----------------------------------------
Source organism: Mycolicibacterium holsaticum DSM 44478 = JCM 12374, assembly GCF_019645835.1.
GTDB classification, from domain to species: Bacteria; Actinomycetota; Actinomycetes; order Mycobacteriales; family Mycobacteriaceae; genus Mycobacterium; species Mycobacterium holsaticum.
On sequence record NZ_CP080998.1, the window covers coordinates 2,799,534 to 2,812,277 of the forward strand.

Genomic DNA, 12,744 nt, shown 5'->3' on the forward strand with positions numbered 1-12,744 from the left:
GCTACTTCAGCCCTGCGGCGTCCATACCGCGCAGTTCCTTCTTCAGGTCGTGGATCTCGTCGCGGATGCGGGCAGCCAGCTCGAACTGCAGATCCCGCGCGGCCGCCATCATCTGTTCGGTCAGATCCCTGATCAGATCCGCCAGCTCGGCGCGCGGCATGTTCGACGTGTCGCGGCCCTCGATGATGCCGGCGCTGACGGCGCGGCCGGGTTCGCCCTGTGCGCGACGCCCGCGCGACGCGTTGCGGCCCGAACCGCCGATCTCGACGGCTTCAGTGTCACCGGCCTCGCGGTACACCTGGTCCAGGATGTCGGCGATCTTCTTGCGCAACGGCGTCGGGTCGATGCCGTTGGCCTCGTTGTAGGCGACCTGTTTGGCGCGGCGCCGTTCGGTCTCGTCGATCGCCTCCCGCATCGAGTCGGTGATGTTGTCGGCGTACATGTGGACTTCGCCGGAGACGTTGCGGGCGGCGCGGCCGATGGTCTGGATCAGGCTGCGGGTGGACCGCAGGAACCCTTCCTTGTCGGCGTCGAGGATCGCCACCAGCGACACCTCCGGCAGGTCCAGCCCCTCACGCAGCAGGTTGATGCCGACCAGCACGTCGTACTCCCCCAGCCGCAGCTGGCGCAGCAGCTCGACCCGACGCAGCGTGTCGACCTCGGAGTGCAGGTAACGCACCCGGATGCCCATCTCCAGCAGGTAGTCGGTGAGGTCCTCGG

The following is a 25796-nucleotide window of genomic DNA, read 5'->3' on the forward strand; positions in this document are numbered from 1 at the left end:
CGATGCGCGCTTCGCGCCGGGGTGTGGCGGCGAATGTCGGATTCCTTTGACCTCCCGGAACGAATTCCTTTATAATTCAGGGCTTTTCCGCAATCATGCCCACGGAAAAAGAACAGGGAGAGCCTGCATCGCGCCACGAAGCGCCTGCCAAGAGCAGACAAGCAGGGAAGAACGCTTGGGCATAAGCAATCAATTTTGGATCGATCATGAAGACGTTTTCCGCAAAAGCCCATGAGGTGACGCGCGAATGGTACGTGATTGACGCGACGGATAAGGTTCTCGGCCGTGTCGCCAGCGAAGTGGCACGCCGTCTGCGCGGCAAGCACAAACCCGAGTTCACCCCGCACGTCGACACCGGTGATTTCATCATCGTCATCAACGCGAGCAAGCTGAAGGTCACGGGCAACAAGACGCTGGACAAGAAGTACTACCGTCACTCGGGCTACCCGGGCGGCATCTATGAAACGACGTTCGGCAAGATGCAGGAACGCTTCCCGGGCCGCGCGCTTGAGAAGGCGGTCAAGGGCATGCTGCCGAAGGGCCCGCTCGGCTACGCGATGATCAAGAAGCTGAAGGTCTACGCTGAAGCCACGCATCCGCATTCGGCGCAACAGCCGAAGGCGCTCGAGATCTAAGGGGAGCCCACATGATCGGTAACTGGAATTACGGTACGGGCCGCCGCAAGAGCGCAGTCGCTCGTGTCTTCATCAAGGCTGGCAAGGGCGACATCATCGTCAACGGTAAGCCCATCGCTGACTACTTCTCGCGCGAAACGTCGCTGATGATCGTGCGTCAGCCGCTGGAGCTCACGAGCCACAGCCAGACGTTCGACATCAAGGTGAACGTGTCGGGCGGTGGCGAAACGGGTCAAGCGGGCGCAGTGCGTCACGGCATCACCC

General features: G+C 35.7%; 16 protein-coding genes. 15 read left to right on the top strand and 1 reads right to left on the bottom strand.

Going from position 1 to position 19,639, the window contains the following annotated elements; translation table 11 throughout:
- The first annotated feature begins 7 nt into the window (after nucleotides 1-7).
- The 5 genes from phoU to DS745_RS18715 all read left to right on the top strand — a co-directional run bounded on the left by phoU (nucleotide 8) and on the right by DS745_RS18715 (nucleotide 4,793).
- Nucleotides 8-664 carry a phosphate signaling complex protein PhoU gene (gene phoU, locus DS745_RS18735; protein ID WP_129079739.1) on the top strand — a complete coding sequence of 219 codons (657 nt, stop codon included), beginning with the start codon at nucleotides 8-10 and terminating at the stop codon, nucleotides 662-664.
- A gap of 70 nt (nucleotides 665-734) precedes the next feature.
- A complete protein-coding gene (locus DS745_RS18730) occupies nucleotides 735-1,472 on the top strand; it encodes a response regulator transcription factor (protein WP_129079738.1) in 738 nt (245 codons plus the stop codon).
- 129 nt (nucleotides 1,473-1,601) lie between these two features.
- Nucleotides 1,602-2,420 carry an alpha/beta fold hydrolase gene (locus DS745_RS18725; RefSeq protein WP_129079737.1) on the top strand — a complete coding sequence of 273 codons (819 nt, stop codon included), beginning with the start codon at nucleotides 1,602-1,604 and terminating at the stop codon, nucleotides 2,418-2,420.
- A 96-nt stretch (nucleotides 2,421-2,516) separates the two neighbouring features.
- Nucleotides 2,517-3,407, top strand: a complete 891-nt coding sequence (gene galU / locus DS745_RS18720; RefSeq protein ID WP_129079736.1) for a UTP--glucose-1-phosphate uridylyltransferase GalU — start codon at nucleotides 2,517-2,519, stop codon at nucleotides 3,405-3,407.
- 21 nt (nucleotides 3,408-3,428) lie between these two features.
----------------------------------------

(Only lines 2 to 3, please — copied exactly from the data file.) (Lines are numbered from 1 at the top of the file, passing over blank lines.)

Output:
GTDB classification, from domain to species: Bacteria; Actinomycetota; Actinomycetes; order Mycobacteriales; family Mycobacteriaceae; genus Mycobacterium; species Mycobacterium holsaticum.
On sequence record NZ_CP080998.1, the window covers coordinates 2,799,534 to 2,812,277 of the forward strand.